TAIPEI, Taiwan—U.S. Health and Human Services Secretary Alex Azar directed more criticism toward the Chinese Communist Party (CCP) over its mishandling of the coronavirus outbreak, on the final day of his four-day visit to Taiwan.
Compared to Taiwans transparent information-sharing, the Chinese regime showed “failure to share viral isolates from the initial [COVID-19] cases; the failure to disclose rapid human-to-human transmission; failure to disclose asymptomatic transmission; failure to allow in external experts to learn about the disease,” said Azar on Aug. 12, hours before he and his delegation departed Taiwan.
Azar made the remarks during a telephone briefing with journalists that was hosted by the U.S. State Department of States Asia Pacific Media Hub in Manila.
Speaking with journalists across the Indo-Pacific region this morning about our visit to #Taiwan. The US and Taiwan share the belief that free and open societies are best equipped to combat infectious disease threats. @eAsiaMediaHub pic.twitter.com/nrU6YC7bqM
— Secretary Alex Azar (@SecAzar) August 12, 2020
COVID-19 is a disease caused by the CCP virus, commonly known as the novel coronavirus. The virus originated from the central Chinese city of Wuhan in late 2019 but Chinese authorities hid the outbreak from the public, holding back key information—such as the viruss capability to spread among humans.
In late December, Beijing silenced eight doctors, among them ophthalmologist Li Wenliang, when they disclosed on Chinese social media about the new form of pneumonia spreading in Wuhan. Li was later reprimanded by police for his actions.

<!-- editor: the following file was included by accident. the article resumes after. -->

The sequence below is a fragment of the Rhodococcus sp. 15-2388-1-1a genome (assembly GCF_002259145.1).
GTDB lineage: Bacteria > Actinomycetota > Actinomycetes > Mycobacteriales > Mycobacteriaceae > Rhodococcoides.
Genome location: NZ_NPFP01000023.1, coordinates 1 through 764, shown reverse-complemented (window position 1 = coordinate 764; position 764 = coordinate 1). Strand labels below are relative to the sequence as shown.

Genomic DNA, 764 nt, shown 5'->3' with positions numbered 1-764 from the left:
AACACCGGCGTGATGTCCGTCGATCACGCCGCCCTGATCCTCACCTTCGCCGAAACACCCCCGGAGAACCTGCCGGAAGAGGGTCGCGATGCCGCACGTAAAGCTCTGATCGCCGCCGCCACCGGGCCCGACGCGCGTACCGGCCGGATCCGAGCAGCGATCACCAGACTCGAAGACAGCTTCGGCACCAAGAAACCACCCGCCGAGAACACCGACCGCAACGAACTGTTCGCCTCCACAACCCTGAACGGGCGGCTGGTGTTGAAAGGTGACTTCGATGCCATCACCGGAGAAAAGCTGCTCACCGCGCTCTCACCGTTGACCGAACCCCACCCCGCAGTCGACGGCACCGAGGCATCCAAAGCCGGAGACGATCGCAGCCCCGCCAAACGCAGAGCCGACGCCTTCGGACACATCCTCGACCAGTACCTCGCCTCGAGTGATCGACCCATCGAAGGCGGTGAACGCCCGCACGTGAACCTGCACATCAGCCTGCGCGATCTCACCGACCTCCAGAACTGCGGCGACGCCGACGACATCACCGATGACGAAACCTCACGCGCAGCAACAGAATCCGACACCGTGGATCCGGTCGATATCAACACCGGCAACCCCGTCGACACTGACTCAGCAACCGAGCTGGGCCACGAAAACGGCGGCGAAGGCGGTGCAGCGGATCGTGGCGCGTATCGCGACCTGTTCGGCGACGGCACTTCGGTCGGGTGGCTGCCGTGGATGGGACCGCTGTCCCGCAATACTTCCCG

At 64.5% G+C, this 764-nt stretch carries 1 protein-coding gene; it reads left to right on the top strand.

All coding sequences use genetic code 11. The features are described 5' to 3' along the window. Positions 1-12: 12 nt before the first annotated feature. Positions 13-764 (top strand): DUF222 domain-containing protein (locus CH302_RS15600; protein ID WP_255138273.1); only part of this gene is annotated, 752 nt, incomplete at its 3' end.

“China could have–and should have–disclosed more information, more transparently, and more cooperatively regarding COVID-19,” Azar said.
He also pointed to Beijings pressuring of the World Health Organization (WHO) to stop other countries from adopting border controls and travel restrictions during the early stages of the pandemic. The move, according to Azar, resulted in the virus being spread to Europe, and travelers in Europe then spread the virus to the United States.
At a WHO briefing on Feb. 4, WHO head Tedros Adhanom Ghebreyesus had advised countries against imposing travel restrictions, saying they “unnecessarily interfere with international travel and trade.”
Tedros added: “Such restrictions can have the effect of increasing fear and stigma, with little public health benefit.”
Azar applauded Taiwan again, one day after he made similar remarks during a speech at a local university, for standing “in contradistinction to the conduct of the Chinese Communist Party” when fighting the outbreak.
He said he hoped Taiwan could be included in international platforms so that other countries could learn from the island states public health expertise.
Currently, Taiwan is not a member of the WHO due to opposition from Beijing, who sees the island as a part of its territory and thus claims it could represent the island at the world health body.
Taiwan has earned international plaRead More – Source